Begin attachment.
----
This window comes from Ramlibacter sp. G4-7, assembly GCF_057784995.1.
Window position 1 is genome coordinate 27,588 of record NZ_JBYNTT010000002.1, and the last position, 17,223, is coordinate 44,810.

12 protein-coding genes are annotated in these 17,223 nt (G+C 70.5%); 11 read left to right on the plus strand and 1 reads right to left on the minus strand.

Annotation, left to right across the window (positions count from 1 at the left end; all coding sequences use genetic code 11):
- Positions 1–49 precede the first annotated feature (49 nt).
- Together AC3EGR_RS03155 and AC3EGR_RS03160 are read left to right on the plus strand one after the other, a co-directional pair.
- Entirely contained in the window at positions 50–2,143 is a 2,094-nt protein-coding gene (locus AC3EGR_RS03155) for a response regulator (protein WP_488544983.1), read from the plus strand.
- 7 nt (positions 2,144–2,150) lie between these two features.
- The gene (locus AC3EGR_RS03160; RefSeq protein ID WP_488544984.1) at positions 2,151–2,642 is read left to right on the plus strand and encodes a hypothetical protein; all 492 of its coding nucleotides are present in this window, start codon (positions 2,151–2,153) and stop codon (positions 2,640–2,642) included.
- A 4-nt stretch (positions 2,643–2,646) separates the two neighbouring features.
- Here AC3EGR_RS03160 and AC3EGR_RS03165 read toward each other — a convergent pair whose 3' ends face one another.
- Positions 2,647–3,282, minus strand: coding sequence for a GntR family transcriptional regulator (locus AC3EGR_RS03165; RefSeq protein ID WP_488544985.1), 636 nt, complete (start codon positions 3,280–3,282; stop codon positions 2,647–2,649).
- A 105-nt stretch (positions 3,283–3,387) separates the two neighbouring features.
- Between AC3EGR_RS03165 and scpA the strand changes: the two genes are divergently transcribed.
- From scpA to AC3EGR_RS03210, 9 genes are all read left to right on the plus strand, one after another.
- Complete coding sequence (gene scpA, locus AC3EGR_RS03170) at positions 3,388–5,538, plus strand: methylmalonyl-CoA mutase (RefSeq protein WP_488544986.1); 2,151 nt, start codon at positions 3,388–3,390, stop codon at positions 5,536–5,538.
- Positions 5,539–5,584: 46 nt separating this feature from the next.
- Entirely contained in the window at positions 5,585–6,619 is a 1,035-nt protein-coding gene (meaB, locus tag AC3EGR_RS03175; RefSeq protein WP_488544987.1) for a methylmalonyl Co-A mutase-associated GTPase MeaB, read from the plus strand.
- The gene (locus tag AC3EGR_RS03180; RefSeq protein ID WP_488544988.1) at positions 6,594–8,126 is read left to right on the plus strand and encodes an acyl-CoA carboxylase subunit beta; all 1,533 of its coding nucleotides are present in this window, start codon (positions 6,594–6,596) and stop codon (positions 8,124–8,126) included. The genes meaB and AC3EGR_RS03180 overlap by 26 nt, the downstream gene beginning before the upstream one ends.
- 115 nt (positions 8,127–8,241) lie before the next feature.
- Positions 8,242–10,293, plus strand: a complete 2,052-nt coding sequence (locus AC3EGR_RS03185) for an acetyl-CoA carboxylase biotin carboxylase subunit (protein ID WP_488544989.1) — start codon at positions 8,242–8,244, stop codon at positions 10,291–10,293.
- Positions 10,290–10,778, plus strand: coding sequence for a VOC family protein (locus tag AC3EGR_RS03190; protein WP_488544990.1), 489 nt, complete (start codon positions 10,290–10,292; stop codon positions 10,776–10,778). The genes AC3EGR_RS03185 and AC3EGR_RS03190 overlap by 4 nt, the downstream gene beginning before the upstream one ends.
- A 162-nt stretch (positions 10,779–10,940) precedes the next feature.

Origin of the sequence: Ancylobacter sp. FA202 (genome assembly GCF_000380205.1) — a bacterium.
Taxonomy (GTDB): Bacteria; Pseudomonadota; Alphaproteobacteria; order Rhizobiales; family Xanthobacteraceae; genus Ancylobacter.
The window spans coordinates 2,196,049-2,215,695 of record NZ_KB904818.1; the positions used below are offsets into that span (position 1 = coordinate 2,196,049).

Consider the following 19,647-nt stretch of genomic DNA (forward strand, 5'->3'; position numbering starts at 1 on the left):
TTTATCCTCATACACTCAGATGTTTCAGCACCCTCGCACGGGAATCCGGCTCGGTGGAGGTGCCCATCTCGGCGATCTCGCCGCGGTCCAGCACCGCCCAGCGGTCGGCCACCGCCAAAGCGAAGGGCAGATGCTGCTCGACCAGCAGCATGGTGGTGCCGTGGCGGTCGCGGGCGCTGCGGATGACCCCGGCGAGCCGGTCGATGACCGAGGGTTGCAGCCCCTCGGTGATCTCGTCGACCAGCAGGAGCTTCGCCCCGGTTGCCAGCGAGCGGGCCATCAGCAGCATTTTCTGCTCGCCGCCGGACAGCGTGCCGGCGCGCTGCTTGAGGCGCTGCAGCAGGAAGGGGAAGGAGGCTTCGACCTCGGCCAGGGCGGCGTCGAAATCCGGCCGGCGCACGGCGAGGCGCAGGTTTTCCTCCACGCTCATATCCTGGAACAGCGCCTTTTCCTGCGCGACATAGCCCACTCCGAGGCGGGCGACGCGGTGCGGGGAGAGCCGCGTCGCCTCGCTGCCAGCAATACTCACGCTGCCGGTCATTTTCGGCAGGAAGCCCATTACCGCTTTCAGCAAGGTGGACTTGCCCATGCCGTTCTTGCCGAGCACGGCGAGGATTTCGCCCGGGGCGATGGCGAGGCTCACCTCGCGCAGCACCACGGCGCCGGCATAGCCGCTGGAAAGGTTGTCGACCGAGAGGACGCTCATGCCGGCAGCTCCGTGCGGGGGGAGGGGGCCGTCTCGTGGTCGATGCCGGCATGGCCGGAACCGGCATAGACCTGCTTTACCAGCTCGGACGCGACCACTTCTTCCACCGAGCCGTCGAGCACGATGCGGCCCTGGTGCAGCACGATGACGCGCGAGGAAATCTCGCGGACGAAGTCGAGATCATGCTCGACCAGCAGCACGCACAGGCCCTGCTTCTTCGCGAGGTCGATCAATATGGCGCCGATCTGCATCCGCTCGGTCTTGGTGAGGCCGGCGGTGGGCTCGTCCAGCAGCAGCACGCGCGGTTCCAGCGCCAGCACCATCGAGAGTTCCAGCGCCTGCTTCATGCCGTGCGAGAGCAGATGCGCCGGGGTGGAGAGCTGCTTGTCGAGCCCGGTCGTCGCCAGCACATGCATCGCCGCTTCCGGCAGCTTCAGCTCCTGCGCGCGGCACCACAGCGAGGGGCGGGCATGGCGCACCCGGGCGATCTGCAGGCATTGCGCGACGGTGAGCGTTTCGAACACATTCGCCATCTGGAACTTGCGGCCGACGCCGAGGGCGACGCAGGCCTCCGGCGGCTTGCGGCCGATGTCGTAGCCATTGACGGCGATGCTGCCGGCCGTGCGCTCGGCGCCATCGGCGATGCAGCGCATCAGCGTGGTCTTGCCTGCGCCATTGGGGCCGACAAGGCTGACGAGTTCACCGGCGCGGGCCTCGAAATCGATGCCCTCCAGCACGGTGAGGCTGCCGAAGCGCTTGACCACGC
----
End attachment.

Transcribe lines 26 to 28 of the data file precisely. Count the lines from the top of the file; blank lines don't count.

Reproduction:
The window spans coordinates 2,196,049-2,215,695 of record NZ_KB904818.1; the positions used below are offsets into that span (position 1 = coordinate 2,196,049).

Consider the following 19,647-nt stretch of genomic DNA (forward strand, 5'->3'; position numbering starts at 1 on the left):
TTTATCCTCATACACTCAGATGTTTCAGCACCCTCGCACGGGAATCCGGCTCGGTGGAGGTGCCCATCTCGGCGATCTCGCCGCGGTCCAGCACCGCCCAGCGGTCGGCCACCGCCAAAGCGAAGGGCAGATGCTGCTCGACCAGCAGCATGGTGGTGCCGTGGCGGTCGCGGGCGCTGCGGATGACCCCGGCGAGCCGGTCGATGACCGAGGGTTGCAGCCCCTCGGTGATCTCGTCGACCAGCAGGAGCTTCGCCCCGGTTGCCAGCGAGCGGGCCATCAGCAGCATTTTCTGCTCGCCGCCGGACAGCGTGCCGGCGCGCTGCTTGAGGCGCTGCAGCAGGAAGGGGAAGGAGGCTTCGACCTCGGCCAGGGCGGCGTCGAAATCCGGCCGGCGCACGGCGAGGCGCAGGTTTTCCTCCACGCTCATATCCTGGAACAGCGCCTTTTCCTGCGCGACATAGCCCACTCCGAGGCGGGCGACGCGGTGCGGGGAGAGCCGCGTCGCCTCGCTGCCAGCAATACTCACGCTGCCGGTCATTTTCGGCAGGAAGCCCATTACCGCTTTCAGCAAGGTGGACTTGCCCATGCCGTTCTTGCCGAGCACGGCGAGGATTTCGCCCGGGGCGATGGCGAGGCTCACCTCGCGCAGCACCACGGCGCCGGCATAGCCGCTGGAAAGGTTGTCGACCGAGAGGACGCTCATGCCGGCAGCTCCGTGCGGGGGGAGGGGGCCGTCTCGTGGTCGATGCCGGCATGGCCGGAACCGGCATAGACCTGCTTTACCAGCTCGGACGCGACCACTTCTTCCACCGAGCCGTCGAGCACGATGCGGCCCTGGTGCAGCACGATGACGCGCGAGGAAATCTCGCGGACGAAGTCGAGATCATGCTCGACCAGCAGCACGCACAGGCCCTGCTTCTTCGCGAGGTCGATCAATATGGCGCCGATCTGCATCCGCTCGGTCTTGGTGAGGCCGGCGGTGGGCTCGTCCAGCAGCAGCACGCGCGGTTCCAGCGCCAGCACCATCGAGAGTTCCAGCGCCTGCTTCATGCCGTGCGAGAGCAGATGCGCCGGGGTGGAGAGCTGCTTGTCGAGCCCGGTCGTCGCCAGCACATGCATCGCCGCTTCCGGCAGCTTCAGCTCCTGCGCGCGGCACCACAGCGAGGGGCGGGCATGGCGCACCCGGGCGATCTGCAGGCATTGCGCGACGGTGAGCGTTTCGAACACATTCGCCATCTGGAACTTGCGGCCGACGCCGAGGGCGACGCAGGCCTCCGGCGGCTTGCGGCCGATGTCGTAGCCATTGACGGCGATGCTGCCGGCCGTGCGCTCGGCGCCATCGGCGATGCAGCGCATCAGCGTGGTCTTGCCTGCGCCATTGGGGCCGACAAGGCTGACGAGTTCACCGGCGCGGGCCTCGAAATCGATGCCCTCCAGCACGGTGAGGCTGCCGAAGCGCTTGACCACGC